Mr. C. A. Kennedy, of Bourbon County, has a cow that recently lost her calf. It was sold 6 weeks ago. In a fit of depression, the cow drowned herself in the pond. John Deaver, of Paris, Kentucky, had a healthy young colt by Don Carlos. Unfortunately, the colt became depressed. It stuck its head through a hole in the barn and threw its legs out, choking itself.
Hungarian Miners Unite! (1891)
News out of Pocahontas, Virginia, states the miners are the victims of “unimaginable cruelty.” One miner authored a letter that discussed how miners were bought and sold, like slaves. They were guarded like prisoners and their bodies were always covered with vermin.
They always had bitter, black coffee and had to eat bacon 3 times a day. On January 18, 1891, two men tried to escape. A Russian Jew and a Pole had enough. They were caught and beaten until they begged for mercy. They were then chained together nightly so they wouldn’t escape.
Note: This story is particularly funny. A New York writer actually declared he was going to Pocahontas to investigate. He bravely declared he was carrying two revolvers and a letter from the Federal authorities to investigate the claims.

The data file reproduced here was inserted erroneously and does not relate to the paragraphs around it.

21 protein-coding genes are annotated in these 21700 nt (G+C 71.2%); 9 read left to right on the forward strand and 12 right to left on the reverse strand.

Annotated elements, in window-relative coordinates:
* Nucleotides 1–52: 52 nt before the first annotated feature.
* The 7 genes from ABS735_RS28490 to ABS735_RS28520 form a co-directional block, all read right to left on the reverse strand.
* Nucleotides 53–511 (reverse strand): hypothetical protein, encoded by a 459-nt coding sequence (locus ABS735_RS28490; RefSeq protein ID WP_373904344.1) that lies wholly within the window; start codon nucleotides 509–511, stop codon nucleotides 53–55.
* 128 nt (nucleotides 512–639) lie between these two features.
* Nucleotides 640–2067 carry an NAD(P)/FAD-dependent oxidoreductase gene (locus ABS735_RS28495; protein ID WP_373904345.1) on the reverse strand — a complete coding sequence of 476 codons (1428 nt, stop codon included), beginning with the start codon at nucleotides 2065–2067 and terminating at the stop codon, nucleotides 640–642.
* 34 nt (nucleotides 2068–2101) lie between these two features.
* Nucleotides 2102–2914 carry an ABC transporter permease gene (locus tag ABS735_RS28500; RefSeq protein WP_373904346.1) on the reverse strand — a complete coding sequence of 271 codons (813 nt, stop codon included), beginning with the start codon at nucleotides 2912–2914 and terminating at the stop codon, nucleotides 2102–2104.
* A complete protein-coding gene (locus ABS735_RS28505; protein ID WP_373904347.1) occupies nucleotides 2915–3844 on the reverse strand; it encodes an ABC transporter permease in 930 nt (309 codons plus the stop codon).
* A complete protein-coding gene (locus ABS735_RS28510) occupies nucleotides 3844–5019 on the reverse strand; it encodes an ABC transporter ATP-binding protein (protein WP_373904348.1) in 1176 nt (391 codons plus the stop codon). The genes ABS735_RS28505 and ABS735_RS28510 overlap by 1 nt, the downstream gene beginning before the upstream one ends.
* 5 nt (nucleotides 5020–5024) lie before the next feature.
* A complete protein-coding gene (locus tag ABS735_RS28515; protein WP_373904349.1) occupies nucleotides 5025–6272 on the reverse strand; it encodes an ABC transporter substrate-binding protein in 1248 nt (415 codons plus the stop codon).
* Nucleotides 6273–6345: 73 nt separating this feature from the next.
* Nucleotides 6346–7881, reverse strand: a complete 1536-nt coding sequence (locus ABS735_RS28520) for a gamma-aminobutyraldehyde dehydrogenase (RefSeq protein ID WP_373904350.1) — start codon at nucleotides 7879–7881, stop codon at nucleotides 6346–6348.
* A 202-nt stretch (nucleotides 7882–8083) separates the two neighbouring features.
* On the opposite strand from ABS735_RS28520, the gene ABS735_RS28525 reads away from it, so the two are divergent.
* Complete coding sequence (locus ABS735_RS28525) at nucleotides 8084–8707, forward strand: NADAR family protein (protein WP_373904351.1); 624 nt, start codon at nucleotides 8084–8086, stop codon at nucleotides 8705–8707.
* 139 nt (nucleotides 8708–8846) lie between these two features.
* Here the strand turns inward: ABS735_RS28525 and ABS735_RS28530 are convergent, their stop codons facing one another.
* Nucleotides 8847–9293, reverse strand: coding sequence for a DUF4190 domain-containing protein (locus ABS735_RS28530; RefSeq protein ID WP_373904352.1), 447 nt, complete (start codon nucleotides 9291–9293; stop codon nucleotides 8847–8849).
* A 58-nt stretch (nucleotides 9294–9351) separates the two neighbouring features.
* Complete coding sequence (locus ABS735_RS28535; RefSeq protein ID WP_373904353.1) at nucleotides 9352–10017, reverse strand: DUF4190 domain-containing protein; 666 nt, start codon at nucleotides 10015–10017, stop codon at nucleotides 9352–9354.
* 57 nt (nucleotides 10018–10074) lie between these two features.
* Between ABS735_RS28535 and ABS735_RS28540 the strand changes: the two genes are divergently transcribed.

People in Pocahontas were especially amused, as the article actually implied workers were “forced” to enjoy meat 3 times a day. At the time of the story, workers in the mines there received top wages and were not whipped.
The Italian Connection (1891)
Seven members of the Brumfield family in Boyd County, Kentucky, were massacred by a group of drunken Italians. The sheriff and posse were hot on their trails when they cornered them inn an abandoned building. A dramatic fight ensued with a number of Italians killed.